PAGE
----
That World Trade Organization (WTO) membership can be a pain in the proverbial, Taiwan found out the latest when it recently announced a drastic tax cut on its rice wine. Taipei’s intention to halve the price per bottle doesn’t go down well with US and EU, the biggest importers of alcoholic beverages on the Taiwanese market. Both Washington and Brussels allege that after the tax cut, the local liquor, which can hardly be called drinkable, will be nothing but an unfair competitor to classy foreign whiskey, cognac, brandy and their likes. Whereas US and EU consider Taiwan’s move a violation of WTO regulations and threaten to fight it out with help of the trade body’s dispute settlement system, Taiwan’s government resorts to citing surveys according to which the Taiwanese would never contemplate using rice wine for purposes other than cooking. Therefore, even if the bottle were to cost US$0.78 instead of US$1.56, neither Taiwan’s commitment to the global trade body nor the interests of foreign brewers would be undermined, so the Taiwanese authorities.
Unlike American and European bureaucrats, at least the French among the importers of alcoholic beverages don’t seem too concerned about repercussions Taiwan’s rice wine tax cut could bring about to their businesses.
“People who drink rice wine will never in their lives buy our cognac”, says Guillaume Cadilhac of French winemaker Rémy Martin’s Taiwan distribution office in an interview with Asia Times Online. “However, the tax cut might hurt makers of whiskeys in the lowest price categories since the cheapest whiskey here in Taiwan sells for as little as US$6.”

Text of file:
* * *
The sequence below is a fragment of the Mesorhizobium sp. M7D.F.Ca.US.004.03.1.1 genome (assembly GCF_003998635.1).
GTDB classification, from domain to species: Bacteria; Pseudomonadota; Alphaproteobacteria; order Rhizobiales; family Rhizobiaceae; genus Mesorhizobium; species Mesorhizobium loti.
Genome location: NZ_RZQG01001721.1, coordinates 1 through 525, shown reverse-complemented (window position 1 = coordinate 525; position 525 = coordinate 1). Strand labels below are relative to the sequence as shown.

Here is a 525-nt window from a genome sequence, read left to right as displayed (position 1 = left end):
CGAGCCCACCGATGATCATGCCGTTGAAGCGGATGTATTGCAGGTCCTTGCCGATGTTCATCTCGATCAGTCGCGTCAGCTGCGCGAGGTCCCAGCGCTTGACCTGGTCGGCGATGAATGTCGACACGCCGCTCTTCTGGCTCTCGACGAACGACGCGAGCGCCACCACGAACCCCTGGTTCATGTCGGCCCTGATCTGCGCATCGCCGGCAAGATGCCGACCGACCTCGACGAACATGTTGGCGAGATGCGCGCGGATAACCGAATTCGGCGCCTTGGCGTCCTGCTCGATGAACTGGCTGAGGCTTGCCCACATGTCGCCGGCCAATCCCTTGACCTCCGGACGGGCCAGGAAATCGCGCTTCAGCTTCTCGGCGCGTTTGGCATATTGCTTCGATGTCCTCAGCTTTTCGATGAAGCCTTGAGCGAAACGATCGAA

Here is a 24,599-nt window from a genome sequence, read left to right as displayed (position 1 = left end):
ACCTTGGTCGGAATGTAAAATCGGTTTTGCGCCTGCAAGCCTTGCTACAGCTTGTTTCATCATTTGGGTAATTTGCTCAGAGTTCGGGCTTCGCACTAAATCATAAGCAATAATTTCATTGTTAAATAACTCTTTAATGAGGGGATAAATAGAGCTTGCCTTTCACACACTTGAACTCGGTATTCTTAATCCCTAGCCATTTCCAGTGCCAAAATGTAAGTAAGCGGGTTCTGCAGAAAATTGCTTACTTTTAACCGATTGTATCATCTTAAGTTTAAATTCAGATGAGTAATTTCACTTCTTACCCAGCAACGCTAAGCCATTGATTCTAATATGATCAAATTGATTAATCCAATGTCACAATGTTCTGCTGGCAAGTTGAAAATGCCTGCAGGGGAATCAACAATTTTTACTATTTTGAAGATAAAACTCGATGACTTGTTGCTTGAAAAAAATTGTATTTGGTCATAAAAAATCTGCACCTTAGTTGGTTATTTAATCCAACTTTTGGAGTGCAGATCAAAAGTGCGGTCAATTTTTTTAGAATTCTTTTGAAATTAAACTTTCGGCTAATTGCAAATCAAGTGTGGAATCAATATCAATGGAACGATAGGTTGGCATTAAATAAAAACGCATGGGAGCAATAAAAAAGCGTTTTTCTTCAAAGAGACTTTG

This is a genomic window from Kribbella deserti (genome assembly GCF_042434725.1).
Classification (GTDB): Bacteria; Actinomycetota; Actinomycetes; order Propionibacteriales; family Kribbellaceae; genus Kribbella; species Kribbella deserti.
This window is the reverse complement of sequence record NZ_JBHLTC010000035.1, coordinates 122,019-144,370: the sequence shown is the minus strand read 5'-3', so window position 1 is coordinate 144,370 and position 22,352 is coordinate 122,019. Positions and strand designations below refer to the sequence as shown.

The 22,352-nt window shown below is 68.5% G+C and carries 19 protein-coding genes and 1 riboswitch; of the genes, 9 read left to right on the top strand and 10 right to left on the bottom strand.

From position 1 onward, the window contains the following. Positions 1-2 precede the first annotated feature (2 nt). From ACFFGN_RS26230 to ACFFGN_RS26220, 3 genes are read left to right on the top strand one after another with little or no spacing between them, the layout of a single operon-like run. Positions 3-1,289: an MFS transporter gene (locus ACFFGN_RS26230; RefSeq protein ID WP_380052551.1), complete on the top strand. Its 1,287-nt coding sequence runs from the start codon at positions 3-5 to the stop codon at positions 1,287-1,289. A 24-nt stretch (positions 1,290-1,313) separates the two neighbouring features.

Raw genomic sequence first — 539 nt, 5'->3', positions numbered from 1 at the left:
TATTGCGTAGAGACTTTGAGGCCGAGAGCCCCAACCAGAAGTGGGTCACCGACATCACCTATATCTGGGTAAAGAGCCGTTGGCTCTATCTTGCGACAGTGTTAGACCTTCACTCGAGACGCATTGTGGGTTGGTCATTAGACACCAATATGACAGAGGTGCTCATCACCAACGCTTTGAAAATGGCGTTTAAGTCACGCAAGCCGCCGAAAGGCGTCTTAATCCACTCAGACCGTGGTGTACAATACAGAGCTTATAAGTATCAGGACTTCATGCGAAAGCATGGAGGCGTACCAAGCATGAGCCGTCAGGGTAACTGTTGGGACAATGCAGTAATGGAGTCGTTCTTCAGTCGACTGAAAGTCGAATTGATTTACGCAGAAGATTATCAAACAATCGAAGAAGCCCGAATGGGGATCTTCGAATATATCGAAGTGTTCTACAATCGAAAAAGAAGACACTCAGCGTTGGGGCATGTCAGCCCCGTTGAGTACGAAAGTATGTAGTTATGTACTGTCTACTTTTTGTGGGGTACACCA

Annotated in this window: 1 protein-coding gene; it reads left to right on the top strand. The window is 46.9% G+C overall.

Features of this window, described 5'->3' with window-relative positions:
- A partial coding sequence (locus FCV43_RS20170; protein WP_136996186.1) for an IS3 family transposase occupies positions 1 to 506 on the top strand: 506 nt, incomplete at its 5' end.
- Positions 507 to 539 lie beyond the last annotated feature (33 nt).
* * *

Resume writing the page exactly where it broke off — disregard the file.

When exactly in ancient times the Taiwanese started brewing rice wine isn’t all too clear. What’s known is that the booze has always either been choice of the working class or the cooks who have for centuries been pouring it generously into pots with winter warmers such as ginger duck or sesame chicken. The latter is also a staple food for mothers during ‘postpartum confinements’, a Chinese tradition that strictly instructs women what to do and, even more so, what to refrain from doing in the month after they have given birth.
By contrast, the timing of entry of foreign liquors into Taiwan’s ordinary men’s lives is somewhat easier to define. Between 1987 and 1990, the island witnessed one of the greatest stock market bubbles in history. Workmen, farmers and office workers alike began to invest in the stock market in times when within an blink of an eye the index rose from 1,000 to 12,054. From then on the market shares of posh foreign wines and liquors grew steadily, and Taiwan, with its population of 20-odd million, consequently became one of the world’s largest export markets for alcoholic beverages. However, record growths in sales rates came to a sudden stop when in 2008 the global financial crisis spoiled the party and led to a drop of liquor and wine imports. In 2008, the amount of foreign wine shipped to Taiwan decreased by 14%, and in 2009 by another 33%. Therefore, on the background of decreasing sales, neither US nor EU signal any willingness to make concessions on the seemingly harmless rice wine matter.